How to talk to your executive team about CLM maturity (hint: more revenue, less risk)
What happens when top corporate lawyers realize the hidden business value of advanced contract lifecycle management (CLM)?
We must assume that many of them leverage that knowledge and the rich data that comes with it to advance company goals. However, earlier this month, they did something else. They came together to host a webinar, sharing with others how agile CLM has brought down silos and generated more value from contracts—transforming them from static documents into the lifeblood of thriving enterprises.
Raising the legal team’s strategic profile with CLM
In the webinar “A New Contract Era: Managing, Collaborating and Thriving,” VP of Solutions and Consulting for Factor Law Michael Callier expounds on his experience in-house with Nike. Moving from a traditional legal environment to Nike, Michael saw for the first time all the efficiency models and problem-solving frameworks that corporations leverage. He realized that there were significant and measurable differences that CLM could make not just within legal departments but within the larger organization—areas that were not addressed by other mechanisms.
Michael understood that if he wanted to bring about change, he had to start talking with the executive team about the evolution of contracts in a way that related directly to the business, not to the legal processes. He had to help them see how the data within the contracts was vital to holistically capture the converging elements of operations. How a connected contract management experience generates value, eliminates bottlenecks, and reduces risk. And, later in his career, how reduced contract cycle times can lead to faster go-to-market motions (specifically in the case of clinical trial agreements).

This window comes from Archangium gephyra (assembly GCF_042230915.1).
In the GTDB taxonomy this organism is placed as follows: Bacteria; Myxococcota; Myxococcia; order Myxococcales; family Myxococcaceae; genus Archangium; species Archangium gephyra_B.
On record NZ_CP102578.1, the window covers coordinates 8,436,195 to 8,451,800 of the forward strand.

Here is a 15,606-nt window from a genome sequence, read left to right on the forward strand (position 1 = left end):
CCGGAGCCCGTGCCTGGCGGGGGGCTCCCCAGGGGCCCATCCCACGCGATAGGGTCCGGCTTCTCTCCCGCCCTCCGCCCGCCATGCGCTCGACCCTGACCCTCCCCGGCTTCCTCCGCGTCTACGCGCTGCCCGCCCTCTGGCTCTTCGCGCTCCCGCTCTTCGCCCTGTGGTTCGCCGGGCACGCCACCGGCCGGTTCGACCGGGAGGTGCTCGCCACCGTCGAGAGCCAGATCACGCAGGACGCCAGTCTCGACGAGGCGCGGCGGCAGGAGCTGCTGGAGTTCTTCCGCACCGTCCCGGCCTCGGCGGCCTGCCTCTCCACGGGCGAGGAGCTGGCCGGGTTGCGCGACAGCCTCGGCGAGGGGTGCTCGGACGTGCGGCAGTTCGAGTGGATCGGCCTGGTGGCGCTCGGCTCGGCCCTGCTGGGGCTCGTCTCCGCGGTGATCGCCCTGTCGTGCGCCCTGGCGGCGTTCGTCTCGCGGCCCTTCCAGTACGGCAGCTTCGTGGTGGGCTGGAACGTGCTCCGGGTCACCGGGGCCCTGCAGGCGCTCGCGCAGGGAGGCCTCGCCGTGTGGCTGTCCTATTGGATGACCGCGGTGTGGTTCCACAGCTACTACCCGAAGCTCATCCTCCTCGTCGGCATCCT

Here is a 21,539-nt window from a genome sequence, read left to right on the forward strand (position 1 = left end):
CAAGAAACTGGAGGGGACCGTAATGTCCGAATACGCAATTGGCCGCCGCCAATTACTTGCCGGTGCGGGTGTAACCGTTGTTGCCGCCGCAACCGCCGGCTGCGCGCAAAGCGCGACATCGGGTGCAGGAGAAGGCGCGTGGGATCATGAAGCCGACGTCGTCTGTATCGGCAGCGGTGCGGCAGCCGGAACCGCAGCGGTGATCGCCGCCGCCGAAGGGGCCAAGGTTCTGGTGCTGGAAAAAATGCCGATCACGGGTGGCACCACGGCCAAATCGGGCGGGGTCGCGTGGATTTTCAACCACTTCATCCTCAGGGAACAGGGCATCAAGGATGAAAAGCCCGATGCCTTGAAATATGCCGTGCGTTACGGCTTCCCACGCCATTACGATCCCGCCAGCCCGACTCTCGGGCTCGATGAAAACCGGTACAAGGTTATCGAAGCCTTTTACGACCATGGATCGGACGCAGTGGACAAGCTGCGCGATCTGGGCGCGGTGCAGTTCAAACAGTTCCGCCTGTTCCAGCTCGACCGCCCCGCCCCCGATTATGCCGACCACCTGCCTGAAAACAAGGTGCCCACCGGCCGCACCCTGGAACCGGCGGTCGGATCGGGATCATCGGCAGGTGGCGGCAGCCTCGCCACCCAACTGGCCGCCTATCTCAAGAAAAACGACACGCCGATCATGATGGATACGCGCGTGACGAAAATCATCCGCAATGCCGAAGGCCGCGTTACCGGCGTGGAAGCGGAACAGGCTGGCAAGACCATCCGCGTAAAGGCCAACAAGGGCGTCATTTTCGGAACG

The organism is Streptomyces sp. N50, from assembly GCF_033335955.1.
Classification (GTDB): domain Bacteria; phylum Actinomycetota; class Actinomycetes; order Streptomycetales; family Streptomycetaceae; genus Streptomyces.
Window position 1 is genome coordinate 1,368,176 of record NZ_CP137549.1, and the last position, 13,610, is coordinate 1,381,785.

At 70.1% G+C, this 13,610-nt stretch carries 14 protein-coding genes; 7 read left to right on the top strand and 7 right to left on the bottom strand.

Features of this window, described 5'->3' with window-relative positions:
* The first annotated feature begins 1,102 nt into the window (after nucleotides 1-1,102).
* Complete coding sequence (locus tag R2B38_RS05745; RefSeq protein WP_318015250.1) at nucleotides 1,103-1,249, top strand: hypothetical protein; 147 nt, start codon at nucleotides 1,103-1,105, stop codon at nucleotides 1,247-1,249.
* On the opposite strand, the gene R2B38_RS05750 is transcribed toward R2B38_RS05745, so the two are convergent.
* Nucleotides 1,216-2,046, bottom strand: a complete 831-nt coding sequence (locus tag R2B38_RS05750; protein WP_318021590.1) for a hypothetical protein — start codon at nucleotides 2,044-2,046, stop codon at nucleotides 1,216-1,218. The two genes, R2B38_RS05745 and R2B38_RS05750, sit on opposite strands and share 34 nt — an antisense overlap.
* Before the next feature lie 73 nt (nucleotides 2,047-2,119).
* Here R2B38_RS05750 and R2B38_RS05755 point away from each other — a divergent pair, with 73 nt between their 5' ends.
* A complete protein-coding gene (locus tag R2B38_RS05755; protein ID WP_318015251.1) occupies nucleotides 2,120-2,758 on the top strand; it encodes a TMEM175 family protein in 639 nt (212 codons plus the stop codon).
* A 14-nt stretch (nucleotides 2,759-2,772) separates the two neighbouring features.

Definitions: early, intermediate, and advanced CLM maturity
During the webinar, the concept of CLM Maturity capabilities is introduced to help teams better understand where they stand in their risk-management and revenue-recognition journey.
- Early-Stage Capabilities: lack of standardization and centralization. Mostly ad hoc, traditional approach to legal work (although could be a good substantive quality)
- Intermediate Capabilities: systems and standardization in place but without full compliance, utilization, and integration
- Advanced Capabilities: sustainable automation, self-service capabilities and focus on continuous operational improvements, strategic impact, and highest risk-complexity work
Once a legal team has reached the stage of advanced capabilities, the members are able to shift their focus to high-risk, high-strategy work and on continuous improvement—leveraging the rich data analysis offered through advanced automation.
CLM maturity – how to take the next step
Recognizing your organization’s current CLM maturity stage can help in setting goals for the year ahead. It can also offer a framework for communicating at the leadership level on expectations related to risk, slower cycle times, and areas for improvement.
There are unique challenges for the early-stage and intermediate stage. These include the dedication of resources needed to transition to standards and ensuring that you have deployed a system that your users find intuitive and beneficial (and if not, being willing to replace it).
For those already at the advances stage, this is the point where contracts can begin to act as the foundation of all business functions. From critical infrastructure to retaining talent to customer relationship management, contracts can transform from static documents to drivers of business efficiency, benefits, and growth.
To learn more about what the New Contract Era looks like for today’s organization, check out the webinar here or schedule a demo to discuss how Agiloft can help advance your organization’s CLM maturity.